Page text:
How Diffusion Spectral Imaging Shows the Brain's Architecture

Dr. Van Wedeen explains how DSI shows the fiber architecture of the brain and how all the 3-D axes fit together as a whole to form a "highly deformed grid."

See more of Dr. Van Wedeen's videos here.

So the diffusion spectrum imaging for the first time or, high-angular resolution diffusion imaging broadly, allows you to look at the fiber architecture of an entire brain to see how it all fits together as a single piece. In addition, it's not insignificant that you can practice this in the human brain and even in living human subjects, which means that we are obviously trying to spin this up to become a diagnostic tool. But from these images of the entire brain you can see the relationship of one thing to another. And recently, as our science paper described, we found that the inner structure of the brain is extraordinarily simple, that the brain has the 3-dimensional shape of a deformed grid-- a 3-dimensional grid in 3 axes. The most sensible way to think of it is that these axes that the pathways follow are the axes of development. So there is the top-to-bottom, left-to-right, and front-to-back, and as the brain develops this structure becomes extremely curved and, therefore, hard to recognize but fundamentally retains that shape. So overall it's sort of easy to imagine the shape of the brain at once in terms of a 3-dimensional highly deformed grid.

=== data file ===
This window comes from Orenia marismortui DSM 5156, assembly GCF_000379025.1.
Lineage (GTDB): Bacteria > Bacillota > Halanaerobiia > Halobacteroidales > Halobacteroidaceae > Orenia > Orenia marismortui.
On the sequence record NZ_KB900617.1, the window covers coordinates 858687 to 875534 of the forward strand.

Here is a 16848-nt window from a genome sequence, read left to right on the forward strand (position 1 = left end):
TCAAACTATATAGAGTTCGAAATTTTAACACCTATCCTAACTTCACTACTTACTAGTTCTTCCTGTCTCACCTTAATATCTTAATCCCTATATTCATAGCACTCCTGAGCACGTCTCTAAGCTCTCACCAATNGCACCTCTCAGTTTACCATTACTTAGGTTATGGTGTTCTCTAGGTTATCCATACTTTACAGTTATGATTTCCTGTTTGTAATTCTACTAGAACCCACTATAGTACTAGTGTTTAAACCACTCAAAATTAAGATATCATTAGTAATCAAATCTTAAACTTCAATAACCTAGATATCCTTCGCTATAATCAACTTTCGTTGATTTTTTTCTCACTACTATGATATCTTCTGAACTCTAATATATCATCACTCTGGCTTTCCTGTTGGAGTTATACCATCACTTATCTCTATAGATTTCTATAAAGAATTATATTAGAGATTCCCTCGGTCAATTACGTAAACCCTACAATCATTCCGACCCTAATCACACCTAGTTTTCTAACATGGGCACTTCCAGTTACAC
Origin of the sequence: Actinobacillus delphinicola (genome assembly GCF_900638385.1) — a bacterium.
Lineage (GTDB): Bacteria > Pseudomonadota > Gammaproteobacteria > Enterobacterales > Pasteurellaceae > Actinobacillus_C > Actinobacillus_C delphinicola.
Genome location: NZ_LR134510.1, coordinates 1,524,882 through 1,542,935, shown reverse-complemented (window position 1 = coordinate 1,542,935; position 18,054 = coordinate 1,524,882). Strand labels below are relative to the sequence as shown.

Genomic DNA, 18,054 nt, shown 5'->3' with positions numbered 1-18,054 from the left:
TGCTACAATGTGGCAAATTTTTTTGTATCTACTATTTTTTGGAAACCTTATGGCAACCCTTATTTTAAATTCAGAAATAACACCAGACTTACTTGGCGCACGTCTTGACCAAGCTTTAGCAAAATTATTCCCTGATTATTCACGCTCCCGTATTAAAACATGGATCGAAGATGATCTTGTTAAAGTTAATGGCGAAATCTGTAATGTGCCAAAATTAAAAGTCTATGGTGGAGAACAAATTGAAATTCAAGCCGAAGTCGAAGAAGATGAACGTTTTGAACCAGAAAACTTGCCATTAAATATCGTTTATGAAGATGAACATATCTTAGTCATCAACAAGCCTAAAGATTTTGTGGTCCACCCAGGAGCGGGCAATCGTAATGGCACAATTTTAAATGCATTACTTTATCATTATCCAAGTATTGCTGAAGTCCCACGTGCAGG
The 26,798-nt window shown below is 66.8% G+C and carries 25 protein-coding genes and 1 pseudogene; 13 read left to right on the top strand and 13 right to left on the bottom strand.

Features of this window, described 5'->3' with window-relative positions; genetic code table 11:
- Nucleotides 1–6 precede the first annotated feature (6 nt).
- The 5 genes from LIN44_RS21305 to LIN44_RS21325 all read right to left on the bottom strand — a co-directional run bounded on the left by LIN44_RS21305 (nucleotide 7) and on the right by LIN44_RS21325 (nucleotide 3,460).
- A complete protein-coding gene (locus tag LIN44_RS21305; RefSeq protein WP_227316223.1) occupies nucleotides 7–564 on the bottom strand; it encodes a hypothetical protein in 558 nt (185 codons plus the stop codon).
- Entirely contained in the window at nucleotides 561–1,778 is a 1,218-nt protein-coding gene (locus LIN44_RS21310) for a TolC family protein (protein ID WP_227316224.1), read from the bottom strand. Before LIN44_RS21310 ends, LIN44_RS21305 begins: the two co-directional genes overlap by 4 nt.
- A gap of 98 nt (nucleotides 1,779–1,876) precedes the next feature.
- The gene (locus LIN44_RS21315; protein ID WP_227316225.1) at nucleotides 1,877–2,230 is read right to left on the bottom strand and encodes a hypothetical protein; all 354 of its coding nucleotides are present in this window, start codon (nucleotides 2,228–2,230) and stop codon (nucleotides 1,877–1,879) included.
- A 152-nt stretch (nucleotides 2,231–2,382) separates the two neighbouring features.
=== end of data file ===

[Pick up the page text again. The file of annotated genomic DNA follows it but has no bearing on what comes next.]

Posted on BrainLine March 11, 2013.

About the author: Van Wedeen. MD

Van Wedeen, MD is associate professor in Radiology at Harvard Medical School, assistant neuroscientist at Massachusetts General Hospital, and director of Connectomics at Martinos Center, Department of Radiology, Massachusetts General Hospital.

Van Wedeen

Produced by Brian King, Vicky Youcha, and Lara Collins, BrainLine.